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Health risks in aquifer recharge using reclaimed water : state of the art report / edited by R. Aertgeerts and A. Angelakis
Aertgeerts, Roger; Angelakis, A; World Health Organization. Regional Office for Europe ( 2003 )
Identification of high-risk communities for schistosomiasis in Africa : a multicountry study / prepared by the Red Urine Study Group
UNDP/World Bank/WHO Special Programme for Research and Training in Tropical Diseases; Red Urine Study Group ( 1995 )
Décisions en rapport avec les conventions internationales sur les stupéfiants et les substances psychotropes: rapport du Directeur général
Conseil exécutif, 69 ( 1982 )
Voluntary fund for health promotion: medical research
Executive Board, 31 ( 1963 )
CINDI Health Monitor : a study of feasibility of a health behaviour monitoring survey across CINDI countries : data book
World Health Organization. Regional Office for Europe ( 2003 )
To better monitor health-related behaviour at community level in countries which are implementing an integrated approach towards noncommunicable disease prevention and control, a CINDI Health Monitor survey was introduced in the CINDI (Countrywide Integrated Noncommunicable Diseases Intervention) Programme. In 2000-2002, 32 surveys were carried out in 26 countries of the CINDI network. In order to assess the process of the implementation of the surveys and to study feasibility of such surveys, a survey on the methodological aspects of the CINDI Health Monitor survey was conducted. A database on the results was established and a data book prepared, which will be used to study the experience of the implementation of the CINDI Health Monitor survey at country level and elaborate strategies for the development of a regular health behaviour monitoring system
Engagement with private sector.
( 2009-06-08 )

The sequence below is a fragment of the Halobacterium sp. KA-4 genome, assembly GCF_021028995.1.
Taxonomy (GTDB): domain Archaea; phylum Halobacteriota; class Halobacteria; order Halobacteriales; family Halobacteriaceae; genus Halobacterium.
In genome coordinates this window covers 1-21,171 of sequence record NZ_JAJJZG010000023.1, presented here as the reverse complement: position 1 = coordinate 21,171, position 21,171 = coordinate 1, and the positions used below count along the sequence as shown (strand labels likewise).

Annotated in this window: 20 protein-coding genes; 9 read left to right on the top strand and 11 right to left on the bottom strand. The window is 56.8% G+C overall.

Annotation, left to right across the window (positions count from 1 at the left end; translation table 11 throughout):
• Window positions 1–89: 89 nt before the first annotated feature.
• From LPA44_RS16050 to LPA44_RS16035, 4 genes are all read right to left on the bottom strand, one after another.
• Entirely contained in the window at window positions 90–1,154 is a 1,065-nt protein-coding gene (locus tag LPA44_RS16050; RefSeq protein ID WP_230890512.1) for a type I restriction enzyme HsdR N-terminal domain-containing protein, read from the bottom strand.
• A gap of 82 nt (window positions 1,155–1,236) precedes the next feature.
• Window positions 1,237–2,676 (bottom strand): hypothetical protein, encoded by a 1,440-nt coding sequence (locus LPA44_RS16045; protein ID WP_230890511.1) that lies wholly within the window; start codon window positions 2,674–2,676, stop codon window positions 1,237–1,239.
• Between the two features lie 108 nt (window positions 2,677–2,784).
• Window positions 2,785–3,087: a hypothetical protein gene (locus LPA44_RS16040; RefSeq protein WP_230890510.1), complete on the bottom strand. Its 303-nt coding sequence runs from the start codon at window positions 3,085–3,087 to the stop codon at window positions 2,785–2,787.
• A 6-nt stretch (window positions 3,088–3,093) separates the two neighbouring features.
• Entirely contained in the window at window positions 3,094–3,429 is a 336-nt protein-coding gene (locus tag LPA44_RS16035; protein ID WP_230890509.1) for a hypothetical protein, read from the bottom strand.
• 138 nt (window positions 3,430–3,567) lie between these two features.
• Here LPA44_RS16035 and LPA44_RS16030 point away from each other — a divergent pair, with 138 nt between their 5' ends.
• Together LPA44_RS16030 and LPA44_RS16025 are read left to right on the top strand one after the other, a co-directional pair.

A large and varied private sector plays a dominant role in health in the South-East Asia Region – in terms of both finance and provision of services. However, much of this activity is unregulated and does not contribute effectively to the national health agenda, including affordable universal coverage within an overall primary health care policy approach. Evidence indicates that households in SEAR rely on private provision even for essential services like maternal and child health care; and, that this is financed through high (and impoverishing) out-of-pocket payments – more than anywhere else in the world. A systematic approach to engaging the private sector has been neglected largely because of ideology: health is considered a merit good and a human right for which market based decisions are unacceptable, politically and socially. At a policy level, engaging the private sector has tended to be equated with privatization, constraining inclusion in the health effort. Country experience, while limited, especially in the Region, does indicate that the strategic use of contracting and payment mechanisms allow effective engagement of the private sector to advance on universal access; providing quality priority services to targeted population groups at affordable prices; and, in fact, enhancing overall health systems performance. Importantly, ‘more’ private sector has not meant ‘less’ government, rather, it implies strong government presence, only in a different role that emphasizes governance and financing rather than direct provision. Where the role of the private sector is already large, the relative costs and benefits of effective engagement for universal coverage compared with scaling-up public provision is an option for serious policy consideration. Such mixed strategies would need appropriate modalities for partnership and new capacities to be developed on both sides. Furthermore, this approach does not preclude political and social stands on the preferred roles of government and private sector in health based on ideology as well as the strengths and weaknesses of government. The attached working paper is submitted to the High-Level Preparatory (HLP) Meeting for its review and recommendations. These recommendations will be submitted to the Sixty-second Session of the Regional Committee for its consideration.